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Do Something Different!

Today in a business writing class, I worked with nine people in sales in a successful global firm. When I showed them a slide with 24 acronyms and abbreviations they use in their writing, they admitted that they could not define or recognize all of them. (Remember: These were the acronyms and abbreviations they use.) They also admitted that they use four different abbreviations to refer to one of their most popular products.

If the national sales managers cannot define one another’s abbreviations, can their senior executives define them? How about the customer service reps, the dealer returns staff, or the legal department? If the sales team uses four different abbreviations as the name of a product, which one will the customers recognize? And what will customers think when they see the other three names?

One of the sales managers, who had been with the company only two months, told a story something like this:

When I came here, I saw that people used all these acronyms. I didn’t know what they meant, but then I started using them too. I wanted my writing to be like everyone else’s.

We all do what she did–we copy what others are doing because it seems to be successful. It seems to be the accepted style.

But we need to break out and do something different. We need to say, “Let’s stop using four different abbreviations to refer to one product! Let’s call it by its full name–or by one consistent abbreviation.”

And we need to be willing to slow down and spell out all those abbreviations, like this:

American Society for Training and Development (ASTD)

If one person starts spelling out abbreviations so they are clear to all readers, another person will do it too. Then spelling out abbreviations and acronyms has a chance to become the norm–just as using undefined acronyms is the norm now. Then new staff will say, “Everyone spells out acronyms here, so that is the style I will follow.”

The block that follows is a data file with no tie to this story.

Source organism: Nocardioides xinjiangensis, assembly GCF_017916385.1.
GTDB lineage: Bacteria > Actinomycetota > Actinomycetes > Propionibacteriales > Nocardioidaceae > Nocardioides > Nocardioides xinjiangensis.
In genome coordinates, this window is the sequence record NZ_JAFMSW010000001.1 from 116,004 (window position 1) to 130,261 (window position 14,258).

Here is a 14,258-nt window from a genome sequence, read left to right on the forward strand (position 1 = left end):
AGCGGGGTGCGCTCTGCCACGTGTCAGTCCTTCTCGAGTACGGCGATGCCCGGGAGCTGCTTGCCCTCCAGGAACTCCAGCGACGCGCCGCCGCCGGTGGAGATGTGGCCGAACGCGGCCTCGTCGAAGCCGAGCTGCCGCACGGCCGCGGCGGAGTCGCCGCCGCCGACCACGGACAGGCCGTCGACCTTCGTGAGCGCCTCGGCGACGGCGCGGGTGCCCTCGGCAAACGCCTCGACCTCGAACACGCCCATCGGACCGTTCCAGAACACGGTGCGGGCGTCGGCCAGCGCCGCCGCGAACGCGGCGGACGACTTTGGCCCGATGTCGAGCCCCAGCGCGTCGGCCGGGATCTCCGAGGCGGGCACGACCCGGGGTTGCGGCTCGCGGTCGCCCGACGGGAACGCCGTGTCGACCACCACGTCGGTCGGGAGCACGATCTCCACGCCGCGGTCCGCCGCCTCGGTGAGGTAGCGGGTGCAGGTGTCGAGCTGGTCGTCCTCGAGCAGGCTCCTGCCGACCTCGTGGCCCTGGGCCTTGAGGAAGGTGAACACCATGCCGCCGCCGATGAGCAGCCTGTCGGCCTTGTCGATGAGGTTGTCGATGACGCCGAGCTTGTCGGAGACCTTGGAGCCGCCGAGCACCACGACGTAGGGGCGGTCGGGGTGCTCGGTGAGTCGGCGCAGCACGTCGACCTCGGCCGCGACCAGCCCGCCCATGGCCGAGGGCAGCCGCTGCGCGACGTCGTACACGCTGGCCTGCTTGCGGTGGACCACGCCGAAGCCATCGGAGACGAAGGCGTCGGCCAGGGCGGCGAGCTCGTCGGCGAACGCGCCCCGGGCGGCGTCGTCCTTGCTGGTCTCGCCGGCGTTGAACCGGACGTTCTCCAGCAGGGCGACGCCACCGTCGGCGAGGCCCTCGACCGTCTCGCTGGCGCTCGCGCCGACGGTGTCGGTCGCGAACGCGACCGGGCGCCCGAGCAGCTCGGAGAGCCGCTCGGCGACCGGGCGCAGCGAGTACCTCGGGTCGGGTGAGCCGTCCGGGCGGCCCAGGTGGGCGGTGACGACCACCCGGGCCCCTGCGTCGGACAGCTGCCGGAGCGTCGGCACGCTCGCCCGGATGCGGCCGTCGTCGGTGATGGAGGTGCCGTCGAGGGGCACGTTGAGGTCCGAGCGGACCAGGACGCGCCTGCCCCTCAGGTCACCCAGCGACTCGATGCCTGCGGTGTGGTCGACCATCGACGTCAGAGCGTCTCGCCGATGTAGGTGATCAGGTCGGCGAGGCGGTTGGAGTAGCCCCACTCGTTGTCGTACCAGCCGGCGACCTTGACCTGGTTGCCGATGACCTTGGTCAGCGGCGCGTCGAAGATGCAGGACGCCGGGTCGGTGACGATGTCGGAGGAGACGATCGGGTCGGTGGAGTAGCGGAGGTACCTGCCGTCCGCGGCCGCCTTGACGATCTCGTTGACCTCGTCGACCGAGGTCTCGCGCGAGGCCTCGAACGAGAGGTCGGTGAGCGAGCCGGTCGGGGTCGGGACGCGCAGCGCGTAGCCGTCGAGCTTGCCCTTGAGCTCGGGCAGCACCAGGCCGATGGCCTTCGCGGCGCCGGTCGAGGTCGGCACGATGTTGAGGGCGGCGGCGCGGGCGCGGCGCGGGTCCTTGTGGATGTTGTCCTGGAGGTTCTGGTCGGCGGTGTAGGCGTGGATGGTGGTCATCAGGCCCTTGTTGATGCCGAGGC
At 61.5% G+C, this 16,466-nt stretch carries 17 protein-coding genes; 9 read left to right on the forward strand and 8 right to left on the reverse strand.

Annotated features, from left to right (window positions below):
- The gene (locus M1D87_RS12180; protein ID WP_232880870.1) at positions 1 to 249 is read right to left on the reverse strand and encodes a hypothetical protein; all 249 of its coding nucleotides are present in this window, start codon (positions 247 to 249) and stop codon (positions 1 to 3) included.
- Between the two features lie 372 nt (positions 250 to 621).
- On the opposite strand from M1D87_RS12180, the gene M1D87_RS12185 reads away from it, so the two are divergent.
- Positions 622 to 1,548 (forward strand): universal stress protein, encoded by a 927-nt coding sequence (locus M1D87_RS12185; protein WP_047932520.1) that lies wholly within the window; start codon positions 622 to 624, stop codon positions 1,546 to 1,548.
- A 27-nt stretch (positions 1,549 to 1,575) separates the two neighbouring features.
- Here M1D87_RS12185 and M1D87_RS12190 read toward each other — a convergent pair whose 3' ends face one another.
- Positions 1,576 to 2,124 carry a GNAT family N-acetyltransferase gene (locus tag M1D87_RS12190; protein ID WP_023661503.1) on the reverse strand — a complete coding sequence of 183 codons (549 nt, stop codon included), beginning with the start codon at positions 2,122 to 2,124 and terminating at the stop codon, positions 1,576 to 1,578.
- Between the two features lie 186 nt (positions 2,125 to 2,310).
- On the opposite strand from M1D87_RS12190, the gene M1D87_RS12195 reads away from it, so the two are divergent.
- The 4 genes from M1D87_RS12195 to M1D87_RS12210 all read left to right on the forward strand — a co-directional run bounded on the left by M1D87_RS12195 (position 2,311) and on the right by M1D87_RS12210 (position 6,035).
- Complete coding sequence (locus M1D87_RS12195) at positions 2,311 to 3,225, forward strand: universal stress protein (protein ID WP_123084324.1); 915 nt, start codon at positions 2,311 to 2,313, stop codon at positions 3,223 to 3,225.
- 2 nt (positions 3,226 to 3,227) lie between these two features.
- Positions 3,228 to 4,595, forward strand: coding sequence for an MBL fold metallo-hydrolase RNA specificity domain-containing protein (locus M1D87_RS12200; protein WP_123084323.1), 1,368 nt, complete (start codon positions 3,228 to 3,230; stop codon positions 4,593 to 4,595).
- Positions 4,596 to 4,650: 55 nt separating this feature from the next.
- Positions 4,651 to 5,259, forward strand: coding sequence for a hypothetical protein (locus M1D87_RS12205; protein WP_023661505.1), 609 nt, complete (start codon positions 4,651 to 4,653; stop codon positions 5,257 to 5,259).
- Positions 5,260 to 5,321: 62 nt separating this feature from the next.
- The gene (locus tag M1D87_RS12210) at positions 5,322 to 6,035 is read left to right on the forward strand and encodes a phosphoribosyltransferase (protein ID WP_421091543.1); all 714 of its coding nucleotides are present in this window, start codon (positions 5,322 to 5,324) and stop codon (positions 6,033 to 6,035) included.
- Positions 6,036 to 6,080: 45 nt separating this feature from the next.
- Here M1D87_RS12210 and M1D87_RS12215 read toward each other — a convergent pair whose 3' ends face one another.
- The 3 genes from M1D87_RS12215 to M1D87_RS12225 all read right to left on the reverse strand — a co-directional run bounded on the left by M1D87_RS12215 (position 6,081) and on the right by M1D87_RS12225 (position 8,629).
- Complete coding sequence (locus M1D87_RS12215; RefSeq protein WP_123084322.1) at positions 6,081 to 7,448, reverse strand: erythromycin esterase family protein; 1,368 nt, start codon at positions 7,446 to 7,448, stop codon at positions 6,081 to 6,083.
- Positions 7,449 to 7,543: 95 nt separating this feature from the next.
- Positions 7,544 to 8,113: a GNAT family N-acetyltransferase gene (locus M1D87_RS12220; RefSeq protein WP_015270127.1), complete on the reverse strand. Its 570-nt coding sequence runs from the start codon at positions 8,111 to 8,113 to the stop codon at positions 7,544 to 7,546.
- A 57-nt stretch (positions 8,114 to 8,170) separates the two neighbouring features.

Yes, it takes more time to spell out words. But we can also use a shortcut or macro to spell out the terms for us.

Why not do something different? Spell it out. Start a trend that will lead to clarity and understanding.


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By Lynn Gaertner-Johnston

Lynn Gaertner-Johnston has helped thousands of employees and managers improve their business writing skills and confidence through her company, Syntax Training. In her corporate training career of more than 20 years, she has worked with executives, engineers, scientists, sales staff, and many other professionals, helping them get their messages across with clarity and tact.

A gifted teacher, Lynn has led writing classes at more than 100 companies and organizations such as MasterCard, Microsoft, Boeing, Nintendo, REI, AARP, Ledcor, and Kaiser Permanente. Near her home in Seattle, Washington, she has taught managerial communications in the MBA programs of the University of Washington and UW Bothell. She has created a communications course, Business Writing That Builds Relationships, and provides the curriculum at no cost to college instructors.

A recognized expert in business writing etiquette, Lynn has been quoted in "The Wall Street Journal," "The Atlantic," "Vanity Fair," and other media.

Lynn sharpened her business writing skills at the University of Notre Dame, where she earned a master's degree in communication, and at Bradley University, with a bachelor's degree in English.